A glimpse into Wednesday’s student senate


Wichita State’s Student Government Association covered many topics during Wednesday’s meeting.  Here is a brief glimpse into these bills and what exactly they mean.

ICT Cross Campus Coalition

The ICT cross-campus coalition — a coalition composed of 9 total representatives from Wichita State University, Friends University, and Newman University — was passed on after being introduced at the previous week’s meeting.

The purpose of the coalition is to establish communication between post-secondary institutions in order to better advocate on behalf of students to representatives in local and statewide offices. In terms of funding, each university will allocate equal amounts. 

With a 29 to 5 vote, the bill will now move on to the president for consideration.  

“As you all know, when we go and talk to representatives it is a lot more effective when we have a broader constituency base to be working on, I think we are also more effective when we’re advocating on a broader constituency group across different campuses,” Senator Ella Perkins, author of the act, said.

Removal of Senator Hours 

Currently, SGA senators are required to record one senator hour a week. This bill will repeal that current requirement.  Speaker Jacob Tubach, the author of the bill, said that senator hours do not help to keep senators accountable and only creates more paperwork. 

With a vote of 36 in favor to 0, the bill will now move onto the president for consideration.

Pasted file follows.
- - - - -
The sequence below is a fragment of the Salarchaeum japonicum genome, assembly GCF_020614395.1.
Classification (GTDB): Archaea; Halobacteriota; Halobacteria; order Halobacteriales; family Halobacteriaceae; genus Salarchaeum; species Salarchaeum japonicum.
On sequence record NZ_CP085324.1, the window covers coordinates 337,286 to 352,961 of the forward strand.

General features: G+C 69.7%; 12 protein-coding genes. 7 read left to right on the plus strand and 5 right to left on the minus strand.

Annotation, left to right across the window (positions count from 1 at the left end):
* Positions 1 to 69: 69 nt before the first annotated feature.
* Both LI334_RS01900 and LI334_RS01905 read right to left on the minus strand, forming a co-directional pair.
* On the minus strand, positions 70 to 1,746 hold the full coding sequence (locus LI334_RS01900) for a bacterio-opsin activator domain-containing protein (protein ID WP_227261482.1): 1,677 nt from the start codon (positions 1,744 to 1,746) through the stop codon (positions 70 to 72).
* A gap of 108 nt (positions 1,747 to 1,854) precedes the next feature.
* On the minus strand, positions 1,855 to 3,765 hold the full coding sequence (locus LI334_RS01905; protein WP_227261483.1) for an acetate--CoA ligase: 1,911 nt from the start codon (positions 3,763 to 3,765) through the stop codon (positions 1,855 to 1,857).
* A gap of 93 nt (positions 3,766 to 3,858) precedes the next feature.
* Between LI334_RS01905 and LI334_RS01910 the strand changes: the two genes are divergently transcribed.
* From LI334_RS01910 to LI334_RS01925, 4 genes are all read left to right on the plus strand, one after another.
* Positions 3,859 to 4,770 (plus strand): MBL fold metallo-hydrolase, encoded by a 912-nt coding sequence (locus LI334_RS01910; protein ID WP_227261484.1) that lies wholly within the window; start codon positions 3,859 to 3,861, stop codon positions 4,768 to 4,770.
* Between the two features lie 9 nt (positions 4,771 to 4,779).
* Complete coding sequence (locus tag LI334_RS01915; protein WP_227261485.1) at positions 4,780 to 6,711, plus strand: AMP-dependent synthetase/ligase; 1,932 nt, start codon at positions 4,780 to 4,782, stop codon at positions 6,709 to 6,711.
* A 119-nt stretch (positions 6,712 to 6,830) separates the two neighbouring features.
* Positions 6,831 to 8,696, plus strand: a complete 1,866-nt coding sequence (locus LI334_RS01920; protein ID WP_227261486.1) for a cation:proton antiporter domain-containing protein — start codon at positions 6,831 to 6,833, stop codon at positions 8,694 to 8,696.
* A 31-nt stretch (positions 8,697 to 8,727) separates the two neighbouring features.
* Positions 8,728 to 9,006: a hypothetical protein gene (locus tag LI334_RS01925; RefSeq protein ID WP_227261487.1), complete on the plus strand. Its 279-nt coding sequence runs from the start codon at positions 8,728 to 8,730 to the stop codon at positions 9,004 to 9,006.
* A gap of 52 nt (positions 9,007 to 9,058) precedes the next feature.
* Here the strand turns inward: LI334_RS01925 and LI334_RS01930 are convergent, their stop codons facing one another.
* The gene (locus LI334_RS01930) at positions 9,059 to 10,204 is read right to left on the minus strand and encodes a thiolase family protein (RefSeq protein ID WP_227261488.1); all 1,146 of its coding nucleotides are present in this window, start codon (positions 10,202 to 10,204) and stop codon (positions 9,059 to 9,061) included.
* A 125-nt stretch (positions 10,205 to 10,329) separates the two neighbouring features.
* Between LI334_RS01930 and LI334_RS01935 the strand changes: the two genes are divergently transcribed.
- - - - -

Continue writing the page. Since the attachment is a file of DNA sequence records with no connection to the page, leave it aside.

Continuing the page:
Tubach said that in the 62nd session, they started to go through by-laws and see what was still working and what wasn’t working.  They found that the senator hours did actually affect how much work was being done.  

When asked if there was any discussion about new ways to hold senators accountable, Tubach said that they are looking into becoming more active with college caucuses.

“Most students don’t know what they are. A lot of Senators are going to complete the hour regardless of their requirement or not going to complete the hour regardless of the requirement … It wasn’t impacting the workload Senators decided to take upon themselves,” Tubach said.

Access Now Opt-Out Model

An association resolution was introduced on Sept. 22 concerning the Access Now opt-out model.  This resolution would recommend the university to give professors the option to opt-in or out of Access Now codes to make textbooks affordable and accessible for students.  

The resolution was tabled for a vote next week in order to give time to senators to talk to their constituents.

Andrea Stipp, director of the Shocker Store, spoke during the public forum and answered multiple questions from senators about the details of Access Now.  

The cost of the Access Now program is 60% less than print textbooks, and data has also shown an increase in passing and A grades, a decrease in withdrawals after the add/drop date,  and a 20% average of savings per course. 

“It’s the most affordable option for students for course materials in the market … Everyone has the right materials, on the first day of class,” Stipp said.

For this program, publishers have to make sure that their products are accessible to ensure that students with disabilities can also access the materials.  Study tools are also available to help students learn the material.

Students will have a course material charge applied to their account if they opt-in to the program.  There will be a deadline for when students will be able to decide to opt-out.

Concerns were raised about students who wanted print textbooks, which will still be an option if students decide to opt-out.  Students will also be able to use money from their student account to pay for course materials, an option they did not have previously.